King John's will has been very generously loaned by Worcester Cathedral to the British Library's major exhibition, Magna Carta: Law, Liberty, Legacy. John was buried at Worcester in accordance with the terms of his will. Next year Worcester Cathedral will be commemorating the 800th anniversary of King John's death, and in 2015-16 they are also hosting a series of special events relating to King John and Magna Carta.

 

Katherine Har

Magna Carta: Law Liberty, Legacy is on at the British Library until 1 September 2015. There is also a comprehensive events programme and a website dedicated to Magna Carta.

23 April 2015

John Wilkes and Magna Carta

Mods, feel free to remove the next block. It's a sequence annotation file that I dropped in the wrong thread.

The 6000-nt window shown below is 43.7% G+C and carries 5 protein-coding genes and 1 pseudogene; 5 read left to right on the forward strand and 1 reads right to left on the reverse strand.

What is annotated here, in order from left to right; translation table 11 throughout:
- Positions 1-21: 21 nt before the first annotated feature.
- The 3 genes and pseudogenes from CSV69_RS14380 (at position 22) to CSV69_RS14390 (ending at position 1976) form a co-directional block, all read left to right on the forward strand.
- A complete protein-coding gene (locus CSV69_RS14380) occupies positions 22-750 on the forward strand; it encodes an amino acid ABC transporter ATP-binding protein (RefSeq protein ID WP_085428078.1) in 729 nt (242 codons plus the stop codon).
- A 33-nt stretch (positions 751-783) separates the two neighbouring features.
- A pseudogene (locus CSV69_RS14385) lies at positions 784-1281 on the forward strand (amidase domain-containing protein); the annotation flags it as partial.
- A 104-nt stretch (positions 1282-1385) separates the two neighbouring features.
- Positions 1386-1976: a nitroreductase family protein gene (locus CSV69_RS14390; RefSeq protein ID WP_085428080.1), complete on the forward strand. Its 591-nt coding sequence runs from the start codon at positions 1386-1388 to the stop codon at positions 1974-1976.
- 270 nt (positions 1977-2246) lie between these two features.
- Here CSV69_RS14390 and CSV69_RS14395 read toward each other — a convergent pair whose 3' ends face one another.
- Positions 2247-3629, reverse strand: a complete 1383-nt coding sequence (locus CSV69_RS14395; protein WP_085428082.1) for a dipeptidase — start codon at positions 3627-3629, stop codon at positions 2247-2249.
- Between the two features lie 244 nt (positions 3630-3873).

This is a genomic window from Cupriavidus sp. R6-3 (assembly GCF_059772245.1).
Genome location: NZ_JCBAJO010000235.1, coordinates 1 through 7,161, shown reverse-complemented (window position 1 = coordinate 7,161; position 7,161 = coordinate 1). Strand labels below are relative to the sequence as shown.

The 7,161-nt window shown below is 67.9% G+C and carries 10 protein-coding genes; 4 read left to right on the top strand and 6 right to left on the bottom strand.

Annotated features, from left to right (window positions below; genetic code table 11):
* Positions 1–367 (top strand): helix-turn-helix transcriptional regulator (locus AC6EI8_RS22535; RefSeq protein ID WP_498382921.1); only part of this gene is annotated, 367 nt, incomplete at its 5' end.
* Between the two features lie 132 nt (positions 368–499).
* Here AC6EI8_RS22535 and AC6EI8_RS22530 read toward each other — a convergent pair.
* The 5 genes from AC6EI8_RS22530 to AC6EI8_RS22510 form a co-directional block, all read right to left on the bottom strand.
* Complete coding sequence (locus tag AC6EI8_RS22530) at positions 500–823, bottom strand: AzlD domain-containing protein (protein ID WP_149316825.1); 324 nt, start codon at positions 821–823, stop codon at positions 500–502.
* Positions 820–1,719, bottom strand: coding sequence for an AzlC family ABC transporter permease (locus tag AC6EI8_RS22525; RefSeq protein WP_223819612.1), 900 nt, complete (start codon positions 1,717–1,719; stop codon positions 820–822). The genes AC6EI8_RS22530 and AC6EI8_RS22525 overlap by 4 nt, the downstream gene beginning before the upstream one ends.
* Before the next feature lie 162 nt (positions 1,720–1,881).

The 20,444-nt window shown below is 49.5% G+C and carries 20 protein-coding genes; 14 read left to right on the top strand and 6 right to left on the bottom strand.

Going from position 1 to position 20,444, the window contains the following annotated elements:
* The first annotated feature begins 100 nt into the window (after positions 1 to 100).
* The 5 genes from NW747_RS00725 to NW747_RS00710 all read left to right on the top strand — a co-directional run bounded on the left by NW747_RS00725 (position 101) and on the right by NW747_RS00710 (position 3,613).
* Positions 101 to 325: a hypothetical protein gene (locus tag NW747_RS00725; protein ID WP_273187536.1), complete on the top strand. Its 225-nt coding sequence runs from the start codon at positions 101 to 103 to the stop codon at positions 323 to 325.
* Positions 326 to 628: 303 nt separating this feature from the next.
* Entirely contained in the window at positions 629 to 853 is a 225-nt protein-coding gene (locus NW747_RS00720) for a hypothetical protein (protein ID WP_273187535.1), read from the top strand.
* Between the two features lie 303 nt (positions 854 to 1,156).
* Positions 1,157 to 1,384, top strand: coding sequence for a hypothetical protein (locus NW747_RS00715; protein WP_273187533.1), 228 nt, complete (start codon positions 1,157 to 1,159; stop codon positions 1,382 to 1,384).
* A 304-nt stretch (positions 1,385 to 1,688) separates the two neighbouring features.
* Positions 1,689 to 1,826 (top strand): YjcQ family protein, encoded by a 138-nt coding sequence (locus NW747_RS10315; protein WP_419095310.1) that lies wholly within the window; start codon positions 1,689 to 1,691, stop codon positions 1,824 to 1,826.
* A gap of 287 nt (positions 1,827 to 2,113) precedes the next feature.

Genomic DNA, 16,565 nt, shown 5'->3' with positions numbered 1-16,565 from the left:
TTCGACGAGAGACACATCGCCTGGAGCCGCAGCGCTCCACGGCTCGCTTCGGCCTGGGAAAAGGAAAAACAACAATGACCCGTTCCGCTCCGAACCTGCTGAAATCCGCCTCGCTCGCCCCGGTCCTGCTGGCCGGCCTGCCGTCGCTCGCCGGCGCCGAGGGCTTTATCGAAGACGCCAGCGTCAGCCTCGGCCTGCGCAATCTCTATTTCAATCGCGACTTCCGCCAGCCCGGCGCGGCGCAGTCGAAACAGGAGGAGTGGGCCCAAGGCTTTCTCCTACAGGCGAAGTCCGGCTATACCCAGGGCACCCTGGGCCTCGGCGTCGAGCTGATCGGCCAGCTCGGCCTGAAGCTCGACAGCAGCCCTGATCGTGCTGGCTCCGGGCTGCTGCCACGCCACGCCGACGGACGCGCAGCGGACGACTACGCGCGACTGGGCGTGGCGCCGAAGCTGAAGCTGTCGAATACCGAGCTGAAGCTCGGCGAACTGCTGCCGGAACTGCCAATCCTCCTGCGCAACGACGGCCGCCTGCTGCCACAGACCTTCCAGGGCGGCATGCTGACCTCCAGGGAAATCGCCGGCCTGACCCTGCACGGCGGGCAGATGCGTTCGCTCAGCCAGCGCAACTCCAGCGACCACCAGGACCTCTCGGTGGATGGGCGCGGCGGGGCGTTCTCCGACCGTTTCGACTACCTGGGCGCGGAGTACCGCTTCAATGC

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As curators of the British Library's major Magna Carta exhibition, we're often asked how we've managed to bring to life the story of what one British government official, writing in March 1941, described as 'a bit of parchment, of no intrinsic value whatever, rather the worse for wear'. The simple answer is that we've presented numerous stories of how Magna Carta has been used (and abused) across the centuries, to show how the text has evolved and what it means to us today. Among the men and women featured in our exhibition are: Thomas More and Thomas Cromwell, Edward Coke and King Charles I, William Penn, Thomas Jefferson and John Adams, William Blackstone and John Wilkes, Rudyard Kipling, Mohandas Gandhi and Nelson Mandela, and Helena Normanton and Eleanor Roosevelt. Here, to mark the 252nd anniversary of the publication of the infamous issue number 45 of The North Briton, our researcher Alex Lock tells the story of John Wilkes and Magna Carta.